Saturday, August 30, 2008

any excuse

to look at this picture again.
today, we learn that:
1. it's not a wig. it's a hair system.
2. this hair system has been traced to a specific hair restoration service in melbourne.
3. this hair system languished in a box along with 20 to 30 other old-style hair systems of various shapes, hairs, colours and sizes.
4. this hair system was the lucky piece that was pulled out for tony. just think what else we could have been treated to had it been another hair system.
5. this hair system is well-travelled. bonnie doon? ocean-going yacht? athens.
6. though well-travelled and much publicised after tony's arrest, this hair system has been described by a hair expert as "so old and disgusting that nobody would purchase [it]"
7. purana detectives have many statements from hair restoration and wig experts who have identified the hair system.
8. the serial number had been removed from the hair system, obviously in an effort to stymie identification. there was no other explanation for this, the serial number is not easily removed, it doesn't fall or wash off.
9. the hair system used by tony was usually fixed onto the client's head with tape or glue. glue.
10. finally an explanation for the bad styling of the hair system. in addition to it having been put on hastily and sideways? or perhaps moved out of place by athens police as they did that caring hand-on-head, make-sure-you-don't-hit-your-head-on-the-police-car-roof thing. or perhaps shifted as he was beaten up in the cells. but in addition to that sideways movement, we learn the hair system was long and unstyled. after being glued/stuck onto the client's head it would be cut and styled.
while i was truly interested to read about this, excuse me now while i resume living my life.
have a good weekend.
ps i have bought on rage and i am reading it.
pps talk about giving pedants a bad name. all those twits writing into the age this week about mis-used apostrophes, dangling modifiers (oh, chortle, chortle), oh, let me spell grammer wrong, and be really funny and witty and the like. it's embarrassing.

Wednesday, August 27, 2008

free-range kids

on the radio this afternoon i heard a snippet of a segment where they were asking people to call in with things that they'd done as a kid that they'd never let their kids do.

all types rang in, but my personal favourite was the guy who said they would reverse the handle-bars on their malvern star bikes, load each with a firecracker, nick the old man's cigar cause it "wouldn't go out in the wind" and go and terrorise the neighbourhood with these mini rocket launchers.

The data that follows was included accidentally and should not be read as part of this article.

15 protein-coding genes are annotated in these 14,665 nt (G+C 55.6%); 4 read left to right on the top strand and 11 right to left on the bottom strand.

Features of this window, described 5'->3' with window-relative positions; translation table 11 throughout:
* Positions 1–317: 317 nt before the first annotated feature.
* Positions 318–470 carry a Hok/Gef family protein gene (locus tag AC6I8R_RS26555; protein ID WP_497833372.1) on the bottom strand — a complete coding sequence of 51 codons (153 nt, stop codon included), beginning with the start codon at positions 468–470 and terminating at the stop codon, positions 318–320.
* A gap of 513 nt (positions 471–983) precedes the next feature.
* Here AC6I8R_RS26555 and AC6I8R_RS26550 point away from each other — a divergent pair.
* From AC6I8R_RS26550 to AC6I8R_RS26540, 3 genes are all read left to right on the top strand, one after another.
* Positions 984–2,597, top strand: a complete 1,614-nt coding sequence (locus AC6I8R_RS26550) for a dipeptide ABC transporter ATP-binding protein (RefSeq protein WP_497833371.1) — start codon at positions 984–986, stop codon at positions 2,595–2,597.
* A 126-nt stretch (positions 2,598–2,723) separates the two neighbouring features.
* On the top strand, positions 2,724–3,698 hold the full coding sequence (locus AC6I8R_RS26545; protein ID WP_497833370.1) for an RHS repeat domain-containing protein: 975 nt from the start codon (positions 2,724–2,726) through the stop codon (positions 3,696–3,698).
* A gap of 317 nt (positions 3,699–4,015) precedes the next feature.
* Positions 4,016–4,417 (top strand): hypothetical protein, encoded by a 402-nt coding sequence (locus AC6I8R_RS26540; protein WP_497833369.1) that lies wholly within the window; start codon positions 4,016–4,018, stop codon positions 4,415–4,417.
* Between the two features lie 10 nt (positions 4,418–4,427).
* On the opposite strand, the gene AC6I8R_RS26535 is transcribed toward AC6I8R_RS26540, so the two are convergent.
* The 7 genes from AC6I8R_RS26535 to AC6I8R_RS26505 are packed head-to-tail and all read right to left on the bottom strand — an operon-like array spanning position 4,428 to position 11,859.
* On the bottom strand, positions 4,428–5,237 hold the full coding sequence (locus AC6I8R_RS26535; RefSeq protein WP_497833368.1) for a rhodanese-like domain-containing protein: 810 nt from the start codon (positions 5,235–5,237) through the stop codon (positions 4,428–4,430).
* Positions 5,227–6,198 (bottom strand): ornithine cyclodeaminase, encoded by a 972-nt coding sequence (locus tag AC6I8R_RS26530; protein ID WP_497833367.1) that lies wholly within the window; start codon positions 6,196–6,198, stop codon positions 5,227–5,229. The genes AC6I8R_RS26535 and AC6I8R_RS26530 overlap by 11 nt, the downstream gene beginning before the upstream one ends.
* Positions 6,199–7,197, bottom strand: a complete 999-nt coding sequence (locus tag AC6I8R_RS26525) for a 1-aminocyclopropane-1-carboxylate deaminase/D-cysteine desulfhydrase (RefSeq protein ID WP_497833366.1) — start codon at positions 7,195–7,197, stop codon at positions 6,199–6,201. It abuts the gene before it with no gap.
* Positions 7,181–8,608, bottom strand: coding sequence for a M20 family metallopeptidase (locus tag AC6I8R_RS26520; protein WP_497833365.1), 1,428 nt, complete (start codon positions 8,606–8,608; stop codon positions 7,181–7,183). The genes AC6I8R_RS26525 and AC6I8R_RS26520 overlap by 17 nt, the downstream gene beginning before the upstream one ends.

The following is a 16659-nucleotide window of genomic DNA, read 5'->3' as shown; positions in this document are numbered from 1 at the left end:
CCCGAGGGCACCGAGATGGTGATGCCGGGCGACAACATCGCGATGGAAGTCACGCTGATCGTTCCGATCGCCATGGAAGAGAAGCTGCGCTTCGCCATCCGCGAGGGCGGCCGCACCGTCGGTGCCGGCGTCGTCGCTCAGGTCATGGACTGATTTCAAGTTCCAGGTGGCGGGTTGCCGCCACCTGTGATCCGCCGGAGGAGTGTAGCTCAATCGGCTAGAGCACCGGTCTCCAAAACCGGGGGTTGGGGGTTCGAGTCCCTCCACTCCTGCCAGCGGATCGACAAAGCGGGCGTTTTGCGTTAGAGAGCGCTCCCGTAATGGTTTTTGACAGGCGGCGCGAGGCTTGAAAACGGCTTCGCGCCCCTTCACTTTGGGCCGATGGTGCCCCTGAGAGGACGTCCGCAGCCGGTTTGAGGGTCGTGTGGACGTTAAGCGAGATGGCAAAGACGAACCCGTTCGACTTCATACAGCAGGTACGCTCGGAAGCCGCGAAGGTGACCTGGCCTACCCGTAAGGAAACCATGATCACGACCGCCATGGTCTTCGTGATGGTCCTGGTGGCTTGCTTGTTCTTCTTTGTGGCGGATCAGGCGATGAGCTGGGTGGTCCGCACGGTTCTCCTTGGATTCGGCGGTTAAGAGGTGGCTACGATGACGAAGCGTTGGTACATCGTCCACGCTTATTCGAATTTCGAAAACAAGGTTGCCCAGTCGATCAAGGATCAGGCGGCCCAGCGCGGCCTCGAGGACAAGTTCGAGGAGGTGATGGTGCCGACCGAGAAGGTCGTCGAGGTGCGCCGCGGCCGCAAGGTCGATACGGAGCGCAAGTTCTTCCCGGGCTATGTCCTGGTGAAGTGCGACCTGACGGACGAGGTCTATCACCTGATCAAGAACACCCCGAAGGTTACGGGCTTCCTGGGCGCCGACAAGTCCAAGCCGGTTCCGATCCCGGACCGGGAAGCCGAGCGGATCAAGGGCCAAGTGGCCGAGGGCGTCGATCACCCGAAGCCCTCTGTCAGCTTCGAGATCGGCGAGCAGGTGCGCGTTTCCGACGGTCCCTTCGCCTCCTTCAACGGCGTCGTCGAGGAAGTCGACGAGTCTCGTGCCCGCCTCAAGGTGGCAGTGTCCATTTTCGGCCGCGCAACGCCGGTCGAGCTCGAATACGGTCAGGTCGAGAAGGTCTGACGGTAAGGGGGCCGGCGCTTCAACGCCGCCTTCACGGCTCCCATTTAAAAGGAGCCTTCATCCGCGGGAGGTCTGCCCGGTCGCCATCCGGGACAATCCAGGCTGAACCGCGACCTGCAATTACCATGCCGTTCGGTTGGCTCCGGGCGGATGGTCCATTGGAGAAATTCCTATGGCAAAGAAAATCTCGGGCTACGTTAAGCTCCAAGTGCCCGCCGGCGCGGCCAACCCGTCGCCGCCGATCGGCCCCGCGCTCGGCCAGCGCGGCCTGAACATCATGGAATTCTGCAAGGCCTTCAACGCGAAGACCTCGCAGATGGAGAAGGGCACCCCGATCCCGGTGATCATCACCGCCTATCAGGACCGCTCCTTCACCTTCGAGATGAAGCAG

this was the 70s, he said, when you could get firecrackers legally, and obviously could swipe a cigar here and there.

it made me think about things we did as kids that i wouldn't let my kids do.

be free-range for a start. it's a shame that we can't just let them roam around the way we did. i'm sure in the country kids do have these freedoms still. we used to be able to go out to play and be home by a certain time. and that was just after school. on the weekends, it was only mealtimes that we had to be back for - you could be gone for hours.

we'd visit friends, hang out at the park, take up residence in trees for half a day, go to the shops, buy lollies, play sport, ride bikes around the neighbourhood, play tennis on the street, hopscotch on the street. i remember being sprung outside in the gutter making a dam in the rainwater just after i'd come out from hospital with my tonsils out.

these days i have to consciously create situations where the kids go out without me, where they are pushing away from the home, and on their own learning how to handle things. this includes taking the dog for a walk, going to the milk bar and more recently, catching public transport to school and back when i'm working. but i know where they are, and what they're doing. and that's not free-ranging.

naturestrips, gutters, roofs, trees, fences, gates, garages, construction sites, parks, streets, empty schools: these were our domains.

pocket-knives, old cigarette packets, bikes, old prams/pushers, rocks, stones, wood stakes, billy-carts, roller-skates, scooters, skateboards: these were our tools.

some of the things i did when i was younger, that i wouldn't want my kids doing:

* playing hide and seek/chasey where the house roof wasn't out of bounds

* making petrol bombs and throwing them down a tunnel "to get the bats"

* buying a pack of cigarettes and then smoking them while in a tree